Blood samples

Blood samples (2 ml) were collected into dry tubes from the cephalic vein, daily starting from the 5th-7th day after the onset of external signs of the heat so as to detect LH peak (day 0)and then for 26 consecutive days. The LH peak (day 0) was identified on the basis of a certain P4 level (6.4–9.5 nmol/l) and the emergence of characteristic metestrus cells 8 days afterwards (foam, parabasal, and small intermediate) [3]. Blood samples were obtained before saline or RU534 treatment. Then blood samples were centrifuged (3000g for 15 min) and sera were stored at -20°C until assayed for P4 and total estrogens (E).

Hormone assays

For quantitative determination of P4 and E commercial immunoenzymatic tests (Pointe Scientific, Poland) were used. Concentration of E was measured after extraction by ethyl acetate. Fluorescence was measured with a Pointe 2000 apparatus. Each analysis was repeated twice in each series. Efficiency of extraction oscillated between 92% and 99%. Assay sensitivity and intra-series errors for P4 were 0.05 ng/ml (0.8 nmol/l) and 8.0%, respectively, and for E 10 pg/ml (37 pmol/l) and 9.6%, respectively.

Tissue collection

On day 26 after the estimated LH peak, control and study bitches, underwent elective ovariohysterectomy under general anesthesia induced by propofol (4 mg/kg bw) and maintained with isoflurane. Upon removal, the reproductive tracts were thoroughly washed with saline. The ovaries and parts of the wall of both uterine horns and bodies were excised and immediately placed in 10% neutral buffered formalin.

Immunohistochemistry

For immunohistochemistry (IHC), paraffin-embedded sections were stuck onto glass slides covered with 2% Silane solution in acetone. After dewaxing in xylene and rehydrating in reverted alcohol dilution series the sections were boiled in 0.02 M citrate buffer of pH 6.0 in a microwave oven. After cooling, the sections were placed in 3% perhydrol, and then washed twice in distilled water. After 30 min incubation in 5% bovine serum albumin (Sigma Aldrich, Germany), the primary antibodies were used (diluted in 1% bovine serum): rabbit polyclonal anti-human E receptor alpha (against amino acids 2–185 of ERα, Santa Cruz Biotechnology, USA) diluted 1:100 and mouse monoclonal anti-human P4 receptor (clone PR10A9, Immunotech, France) antibodies were added in suitable dilutions according to the manufacturers’ instructions and were incubated in a humidified chamber for 60 minutes. Then, En Vision + System-HRP (Dako, Denmark) was employed to visualize the sections. In further steps the sections were washed in TRIS buffer and chromogen solution of 3,3’-diaminobenzidine (DAB), prepared according to the manufacturer’s instructions (Dako, Denmark), was added. In a final stage, the sections were carried along the alcohol series of increasing concentrations, xylene exposed and mounted with DPX medium (VWR, USA).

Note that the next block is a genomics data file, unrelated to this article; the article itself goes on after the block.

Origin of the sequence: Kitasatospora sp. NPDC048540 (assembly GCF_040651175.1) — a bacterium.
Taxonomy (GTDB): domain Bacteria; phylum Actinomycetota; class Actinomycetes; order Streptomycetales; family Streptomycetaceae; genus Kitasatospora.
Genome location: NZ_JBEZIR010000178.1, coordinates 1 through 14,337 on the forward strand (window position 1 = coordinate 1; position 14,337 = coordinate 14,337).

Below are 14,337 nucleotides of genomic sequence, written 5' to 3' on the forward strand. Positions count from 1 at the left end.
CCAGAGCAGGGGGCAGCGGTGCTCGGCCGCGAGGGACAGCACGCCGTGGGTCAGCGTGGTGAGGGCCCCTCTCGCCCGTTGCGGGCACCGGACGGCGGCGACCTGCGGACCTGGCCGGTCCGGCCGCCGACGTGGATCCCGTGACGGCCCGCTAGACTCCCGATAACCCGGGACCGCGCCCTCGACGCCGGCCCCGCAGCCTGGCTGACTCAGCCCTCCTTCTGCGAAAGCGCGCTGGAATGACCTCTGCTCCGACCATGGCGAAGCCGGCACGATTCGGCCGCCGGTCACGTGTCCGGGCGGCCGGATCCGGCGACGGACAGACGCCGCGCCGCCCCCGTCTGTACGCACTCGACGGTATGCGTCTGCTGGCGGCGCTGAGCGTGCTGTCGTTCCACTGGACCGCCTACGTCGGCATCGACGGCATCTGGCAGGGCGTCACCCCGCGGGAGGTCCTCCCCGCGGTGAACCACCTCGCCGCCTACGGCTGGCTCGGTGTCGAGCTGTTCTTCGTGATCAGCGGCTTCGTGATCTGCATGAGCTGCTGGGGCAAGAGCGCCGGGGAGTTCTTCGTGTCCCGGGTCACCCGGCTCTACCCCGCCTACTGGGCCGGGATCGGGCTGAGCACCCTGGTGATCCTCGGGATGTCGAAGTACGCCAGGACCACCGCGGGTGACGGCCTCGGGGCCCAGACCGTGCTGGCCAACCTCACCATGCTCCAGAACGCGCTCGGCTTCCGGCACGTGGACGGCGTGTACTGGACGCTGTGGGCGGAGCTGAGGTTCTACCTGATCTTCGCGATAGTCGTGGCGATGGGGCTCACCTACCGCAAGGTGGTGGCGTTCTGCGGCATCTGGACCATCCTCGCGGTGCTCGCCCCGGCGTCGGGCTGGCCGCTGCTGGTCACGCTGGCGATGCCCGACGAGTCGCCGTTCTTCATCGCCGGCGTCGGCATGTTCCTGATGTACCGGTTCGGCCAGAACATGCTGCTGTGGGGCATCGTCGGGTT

Integrated optical density

Microscopic analysis was conducted under BX40 upright microscope (Olympus Poland, Warsaw, Poland) equipped with 5 MP DP50 3CCD peltier-cooled camera (Olympus Poland, Warsaw, Poland) and automated image analysis system. All microphotographs were collected using 40x air lens under reference lighting conditions for histology. Microphotographs were acquired using LifeView software (Olympus Poland, Warsaw, Poland) and automatically transferred to the Micro Image 4.0 (Olympus Poland, Warsaw, Poland) for analysis. Integrated optical density (IOD) of tissues with positive reaction was measured from ten randomly-chosen areas of interest (AOI) per each slide. The DAB-positive chromatic colour was sampled from 3x3 pixel area and automatically applied to all AOI. The average IOD from all 10 AOI was considered as an IOD measurement value per slide.